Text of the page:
OK, so it might be tempered by the news that record numbers travelled to and from the festival by helicopter, but 2019 looked like the most environmentally friendly Glastonbury festival yet. Or certainly the most environmentally friendly since the festival’s been anything close to the scale it’s at now. Environmental concerns were raised early on as climate activists Extinction Rebellion and Greenpeace staged a protest march at the festival on Thursday, and across the weekend the impact of encouraging punter conscientiousness and a number of important new policies paid off.
According to organiser Emily Eavis over 99 per cent of people took their tents home, and the ban on single-use plastic bottles meant none were sold on site when there’s usually over a million left to clean up. Looking back to 2015, 5,500 tents were left, 6,500 sleeping bags, 3,500 airbeds and 2,200 chairs, so the decrease in people leaving stuff behind is massive. Of course, there are schemes in place to help get abandoned tents to those in need elsewhere (in 2016 Bristol-based charity Aid Box Convoy collected tents to send to refugees in Europe for example), but even then a majority of them still end up in landfill.
And the shift away from plastic bottles was fairly seamless from a punters point of view. There were taps all over the place with fairly manageable queues (save for the ultra peak time morning rush) thanks to WaterAid tripling the number of water kiosks on site. And they were selling some pretty tasty looking metal refillable bottles etched with the Glasto logo, which were attachable to a bag or belt through a metal hook. In fact, as well as lessening your impact on the environment, not buying bottled water all weekend must save each punter a fair amount of cash throughout the weekend too.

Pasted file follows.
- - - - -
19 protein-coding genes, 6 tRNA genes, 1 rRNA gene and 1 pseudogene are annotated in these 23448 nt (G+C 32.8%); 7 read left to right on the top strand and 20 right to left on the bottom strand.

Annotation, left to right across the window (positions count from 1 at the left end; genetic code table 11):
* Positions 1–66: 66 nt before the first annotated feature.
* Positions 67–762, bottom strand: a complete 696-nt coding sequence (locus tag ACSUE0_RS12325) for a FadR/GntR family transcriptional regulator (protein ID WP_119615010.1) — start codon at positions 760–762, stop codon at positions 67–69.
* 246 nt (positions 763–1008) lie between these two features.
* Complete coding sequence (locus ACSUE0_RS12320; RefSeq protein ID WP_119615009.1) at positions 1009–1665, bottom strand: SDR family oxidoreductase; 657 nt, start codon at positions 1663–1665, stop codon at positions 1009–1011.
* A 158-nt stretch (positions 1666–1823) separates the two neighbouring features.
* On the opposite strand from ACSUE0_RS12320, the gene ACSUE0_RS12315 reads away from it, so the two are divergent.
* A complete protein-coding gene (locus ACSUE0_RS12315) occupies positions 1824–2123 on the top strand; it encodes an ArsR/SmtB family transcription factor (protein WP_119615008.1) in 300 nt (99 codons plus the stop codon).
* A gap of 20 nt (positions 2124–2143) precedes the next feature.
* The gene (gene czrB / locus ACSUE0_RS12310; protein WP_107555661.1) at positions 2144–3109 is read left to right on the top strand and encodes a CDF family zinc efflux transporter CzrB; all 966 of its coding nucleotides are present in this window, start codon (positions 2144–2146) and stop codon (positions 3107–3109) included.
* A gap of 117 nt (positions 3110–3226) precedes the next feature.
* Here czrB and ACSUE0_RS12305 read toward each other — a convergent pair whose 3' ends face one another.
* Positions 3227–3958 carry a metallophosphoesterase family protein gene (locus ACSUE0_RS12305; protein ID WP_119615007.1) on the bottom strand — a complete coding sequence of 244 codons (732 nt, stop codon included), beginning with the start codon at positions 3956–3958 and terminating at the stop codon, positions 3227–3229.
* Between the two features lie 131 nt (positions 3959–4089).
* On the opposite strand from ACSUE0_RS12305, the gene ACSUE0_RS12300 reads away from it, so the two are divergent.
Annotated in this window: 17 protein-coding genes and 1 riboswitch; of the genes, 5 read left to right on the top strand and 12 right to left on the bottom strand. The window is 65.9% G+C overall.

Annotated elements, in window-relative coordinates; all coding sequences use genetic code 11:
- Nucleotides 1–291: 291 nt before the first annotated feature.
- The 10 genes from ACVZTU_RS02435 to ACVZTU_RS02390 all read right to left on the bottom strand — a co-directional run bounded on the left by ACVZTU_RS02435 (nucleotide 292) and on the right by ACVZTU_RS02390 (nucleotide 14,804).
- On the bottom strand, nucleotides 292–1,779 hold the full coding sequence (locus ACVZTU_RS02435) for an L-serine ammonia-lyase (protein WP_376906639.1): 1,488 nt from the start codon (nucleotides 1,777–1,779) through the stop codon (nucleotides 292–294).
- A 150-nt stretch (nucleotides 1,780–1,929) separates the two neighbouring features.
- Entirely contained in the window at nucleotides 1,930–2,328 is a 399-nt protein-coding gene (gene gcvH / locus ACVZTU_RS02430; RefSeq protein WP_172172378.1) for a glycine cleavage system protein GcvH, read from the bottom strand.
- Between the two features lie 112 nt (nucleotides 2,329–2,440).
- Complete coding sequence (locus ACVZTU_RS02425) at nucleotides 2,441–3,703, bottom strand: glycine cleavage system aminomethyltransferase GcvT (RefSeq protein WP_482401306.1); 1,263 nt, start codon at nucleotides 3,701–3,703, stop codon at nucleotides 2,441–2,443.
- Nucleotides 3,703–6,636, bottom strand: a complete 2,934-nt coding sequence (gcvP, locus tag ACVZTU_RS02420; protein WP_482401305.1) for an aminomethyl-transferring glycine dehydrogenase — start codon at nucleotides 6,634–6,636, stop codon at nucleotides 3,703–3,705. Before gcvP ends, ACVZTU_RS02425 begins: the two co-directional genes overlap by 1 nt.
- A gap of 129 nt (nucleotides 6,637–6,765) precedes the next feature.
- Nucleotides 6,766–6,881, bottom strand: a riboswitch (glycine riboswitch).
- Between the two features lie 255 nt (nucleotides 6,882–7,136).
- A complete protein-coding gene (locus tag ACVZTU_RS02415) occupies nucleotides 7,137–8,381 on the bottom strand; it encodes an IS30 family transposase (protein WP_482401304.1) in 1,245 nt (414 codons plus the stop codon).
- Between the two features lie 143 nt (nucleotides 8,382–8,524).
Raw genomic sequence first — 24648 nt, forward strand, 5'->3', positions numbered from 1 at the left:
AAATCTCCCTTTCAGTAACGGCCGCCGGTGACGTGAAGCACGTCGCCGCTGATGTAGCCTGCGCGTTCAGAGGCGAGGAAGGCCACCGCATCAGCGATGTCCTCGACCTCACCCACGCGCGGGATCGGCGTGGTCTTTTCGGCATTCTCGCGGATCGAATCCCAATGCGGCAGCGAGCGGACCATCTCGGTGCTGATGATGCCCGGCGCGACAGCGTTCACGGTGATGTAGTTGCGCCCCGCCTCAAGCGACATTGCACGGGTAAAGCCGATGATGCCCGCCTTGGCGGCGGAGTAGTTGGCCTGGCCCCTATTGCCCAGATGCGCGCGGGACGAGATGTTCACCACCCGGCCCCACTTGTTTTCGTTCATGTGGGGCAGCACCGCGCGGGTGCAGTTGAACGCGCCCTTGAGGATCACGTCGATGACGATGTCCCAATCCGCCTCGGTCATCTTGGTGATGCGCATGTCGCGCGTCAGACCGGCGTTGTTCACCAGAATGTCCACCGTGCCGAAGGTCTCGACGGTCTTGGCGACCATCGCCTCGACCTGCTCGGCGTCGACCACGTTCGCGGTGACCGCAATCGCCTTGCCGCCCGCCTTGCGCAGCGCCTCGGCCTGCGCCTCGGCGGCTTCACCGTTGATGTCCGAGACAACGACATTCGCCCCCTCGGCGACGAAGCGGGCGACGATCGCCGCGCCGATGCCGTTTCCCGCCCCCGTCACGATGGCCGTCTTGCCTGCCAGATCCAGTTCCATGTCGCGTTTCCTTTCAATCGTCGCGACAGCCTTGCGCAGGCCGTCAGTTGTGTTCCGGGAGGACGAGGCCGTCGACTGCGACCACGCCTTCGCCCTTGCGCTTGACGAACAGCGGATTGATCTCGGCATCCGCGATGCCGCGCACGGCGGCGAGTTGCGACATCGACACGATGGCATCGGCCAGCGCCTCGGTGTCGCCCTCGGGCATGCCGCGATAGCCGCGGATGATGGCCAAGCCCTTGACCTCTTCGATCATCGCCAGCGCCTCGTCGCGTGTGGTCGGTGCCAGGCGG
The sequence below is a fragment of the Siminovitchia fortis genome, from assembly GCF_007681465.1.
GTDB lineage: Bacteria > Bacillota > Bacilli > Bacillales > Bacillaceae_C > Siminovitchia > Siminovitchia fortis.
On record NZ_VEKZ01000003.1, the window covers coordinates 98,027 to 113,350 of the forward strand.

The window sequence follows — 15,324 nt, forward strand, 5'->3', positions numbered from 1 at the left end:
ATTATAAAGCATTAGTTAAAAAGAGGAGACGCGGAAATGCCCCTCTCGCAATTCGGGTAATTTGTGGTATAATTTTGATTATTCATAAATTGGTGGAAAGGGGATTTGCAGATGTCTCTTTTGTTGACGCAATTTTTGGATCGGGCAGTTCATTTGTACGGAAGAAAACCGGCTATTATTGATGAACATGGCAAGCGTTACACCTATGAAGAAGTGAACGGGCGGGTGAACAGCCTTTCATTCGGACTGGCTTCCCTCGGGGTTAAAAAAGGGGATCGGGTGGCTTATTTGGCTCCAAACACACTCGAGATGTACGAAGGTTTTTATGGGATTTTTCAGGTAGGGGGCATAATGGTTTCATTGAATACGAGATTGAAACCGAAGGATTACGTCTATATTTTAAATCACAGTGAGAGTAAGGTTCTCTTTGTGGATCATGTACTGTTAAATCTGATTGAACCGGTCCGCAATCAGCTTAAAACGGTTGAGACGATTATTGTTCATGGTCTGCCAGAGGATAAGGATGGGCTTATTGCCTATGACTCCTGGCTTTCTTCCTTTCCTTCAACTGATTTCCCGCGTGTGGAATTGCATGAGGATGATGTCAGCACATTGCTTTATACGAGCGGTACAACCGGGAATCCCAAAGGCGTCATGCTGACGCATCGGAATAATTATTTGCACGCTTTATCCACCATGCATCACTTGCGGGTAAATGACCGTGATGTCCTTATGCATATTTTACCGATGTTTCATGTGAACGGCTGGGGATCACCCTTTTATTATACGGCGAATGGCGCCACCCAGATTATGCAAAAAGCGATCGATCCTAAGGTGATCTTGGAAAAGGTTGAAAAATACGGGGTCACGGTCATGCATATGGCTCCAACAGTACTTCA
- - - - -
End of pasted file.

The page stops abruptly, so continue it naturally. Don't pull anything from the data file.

Next year we’d like to see people using more refillable pint cups as paper cups can be very difficult to recycle thanks to a plastic coating that basically stops the cup getting soggy when filled with liquid. There were metal pint glasses on sale at the festival but something with a hook on, or something that collapsed to fit more easily in a bag would be great in 2020.
And finally, we saw a minimal number of people urinating where they weren’t meant to be, even in the early hours at The Stone Circle. The ground water runs into the Whitelake River and local wildlife and fish are affected if people piss all over the place. The Environment Agency has the power the shut down the festival if urine has polluted the site and it’s one of the things that could ultimately end the festival. So remember, if you want Glastonbury to continue for years and years: Love the farm, leave no trace.
Sean Griffiths is Mixmag's Deputy Editor. Follow him on Twitter
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